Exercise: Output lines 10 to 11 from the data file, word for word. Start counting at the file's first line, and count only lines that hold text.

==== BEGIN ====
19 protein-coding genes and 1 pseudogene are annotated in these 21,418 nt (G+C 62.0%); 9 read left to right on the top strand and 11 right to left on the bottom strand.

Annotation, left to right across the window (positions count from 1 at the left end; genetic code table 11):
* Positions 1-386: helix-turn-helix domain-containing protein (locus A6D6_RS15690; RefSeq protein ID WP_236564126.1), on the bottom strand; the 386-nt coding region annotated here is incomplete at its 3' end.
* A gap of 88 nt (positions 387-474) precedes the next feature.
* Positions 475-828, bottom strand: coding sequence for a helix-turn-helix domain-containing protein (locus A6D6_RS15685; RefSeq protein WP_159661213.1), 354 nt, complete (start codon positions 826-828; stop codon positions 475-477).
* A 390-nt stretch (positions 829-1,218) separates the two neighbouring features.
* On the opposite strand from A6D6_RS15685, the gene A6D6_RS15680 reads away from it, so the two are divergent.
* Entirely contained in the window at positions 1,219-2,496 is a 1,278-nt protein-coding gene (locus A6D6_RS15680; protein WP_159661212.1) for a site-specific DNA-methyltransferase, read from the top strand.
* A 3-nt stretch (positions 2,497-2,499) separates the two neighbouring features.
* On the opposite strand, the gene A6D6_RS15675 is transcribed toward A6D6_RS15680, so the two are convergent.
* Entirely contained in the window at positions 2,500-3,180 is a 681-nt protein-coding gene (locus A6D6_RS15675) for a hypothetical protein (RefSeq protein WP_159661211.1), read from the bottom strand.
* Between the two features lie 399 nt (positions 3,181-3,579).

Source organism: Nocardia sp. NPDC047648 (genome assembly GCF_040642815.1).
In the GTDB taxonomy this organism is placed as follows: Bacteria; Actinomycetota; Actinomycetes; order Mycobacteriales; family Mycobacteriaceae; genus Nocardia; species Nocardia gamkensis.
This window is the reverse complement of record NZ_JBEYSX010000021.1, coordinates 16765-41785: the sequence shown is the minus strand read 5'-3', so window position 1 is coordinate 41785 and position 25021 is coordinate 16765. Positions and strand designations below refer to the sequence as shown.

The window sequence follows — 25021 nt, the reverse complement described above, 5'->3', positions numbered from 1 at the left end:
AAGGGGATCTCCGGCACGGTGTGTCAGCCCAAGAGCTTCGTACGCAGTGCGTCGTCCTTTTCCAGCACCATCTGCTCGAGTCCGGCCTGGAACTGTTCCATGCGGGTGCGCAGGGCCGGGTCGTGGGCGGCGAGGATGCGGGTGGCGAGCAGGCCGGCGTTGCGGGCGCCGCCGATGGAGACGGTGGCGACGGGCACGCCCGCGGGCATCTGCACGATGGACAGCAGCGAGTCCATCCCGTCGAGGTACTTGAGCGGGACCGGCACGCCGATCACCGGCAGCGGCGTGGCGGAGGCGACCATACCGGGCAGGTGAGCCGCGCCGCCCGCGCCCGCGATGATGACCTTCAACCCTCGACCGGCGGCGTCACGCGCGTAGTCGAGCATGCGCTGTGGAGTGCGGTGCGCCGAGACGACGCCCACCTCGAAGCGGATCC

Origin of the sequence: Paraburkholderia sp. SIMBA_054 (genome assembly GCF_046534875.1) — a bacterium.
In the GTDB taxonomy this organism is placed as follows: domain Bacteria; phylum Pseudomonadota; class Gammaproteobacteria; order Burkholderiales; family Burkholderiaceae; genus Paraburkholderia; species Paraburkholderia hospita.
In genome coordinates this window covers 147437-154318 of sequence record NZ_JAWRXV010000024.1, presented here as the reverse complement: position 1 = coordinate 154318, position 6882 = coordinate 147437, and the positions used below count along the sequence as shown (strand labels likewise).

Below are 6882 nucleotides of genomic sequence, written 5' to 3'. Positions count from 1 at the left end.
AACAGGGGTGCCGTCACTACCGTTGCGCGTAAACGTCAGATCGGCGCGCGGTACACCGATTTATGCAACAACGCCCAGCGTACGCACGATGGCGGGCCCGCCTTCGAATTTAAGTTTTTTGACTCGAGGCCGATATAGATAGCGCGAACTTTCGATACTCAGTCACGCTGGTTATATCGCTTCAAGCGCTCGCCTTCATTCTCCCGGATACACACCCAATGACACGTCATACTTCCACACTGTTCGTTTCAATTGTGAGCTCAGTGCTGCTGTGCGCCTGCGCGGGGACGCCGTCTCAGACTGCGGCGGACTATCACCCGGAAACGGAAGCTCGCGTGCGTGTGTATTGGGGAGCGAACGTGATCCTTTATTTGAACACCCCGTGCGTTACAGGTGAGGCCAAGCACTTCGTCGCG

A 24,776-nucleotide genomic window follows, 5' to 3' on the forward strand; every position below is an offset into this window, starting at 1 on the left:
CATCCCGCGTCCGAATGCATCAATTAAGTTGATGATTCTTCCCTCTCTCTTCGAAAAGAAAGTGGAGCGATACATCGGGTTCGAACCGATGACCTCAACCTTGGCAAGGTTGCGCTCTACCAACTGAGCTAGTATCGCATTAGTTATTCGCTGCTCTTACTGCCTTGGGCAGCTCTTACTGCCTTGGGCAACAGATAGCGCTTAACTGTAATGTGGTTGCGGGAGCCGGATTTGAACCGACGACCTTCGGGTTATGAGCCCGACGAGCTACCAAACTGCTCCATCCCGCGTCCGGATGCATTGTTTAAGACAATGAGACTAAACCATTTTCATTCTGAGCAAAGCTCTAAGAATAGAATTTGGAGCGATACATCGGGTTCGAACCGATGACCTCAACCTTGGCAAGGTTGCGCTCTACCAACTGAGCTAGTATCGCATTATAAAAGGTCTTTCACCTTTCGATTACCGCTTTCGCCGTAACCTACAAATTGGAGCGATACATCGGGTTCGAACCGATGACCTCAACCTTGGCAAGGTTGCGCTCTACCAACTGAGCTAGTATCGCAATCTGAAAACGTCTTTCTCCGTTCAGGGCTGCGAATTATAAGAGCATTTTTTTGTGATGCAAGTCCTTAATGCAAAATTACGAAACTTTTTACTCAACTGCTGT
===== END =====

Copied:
* On the opposite strand, the gene A6D6_RS15675 is transcribed toward A6D6_RS15680, so the two are convergent.
* Entirely contained in the window at positions 2,500-3,180 is a 681-nt protein-coding gene (locus A6D6_RS15675) for a hypothetical protein (RefSeq protein WP_159661211.1), read from the bottom strand.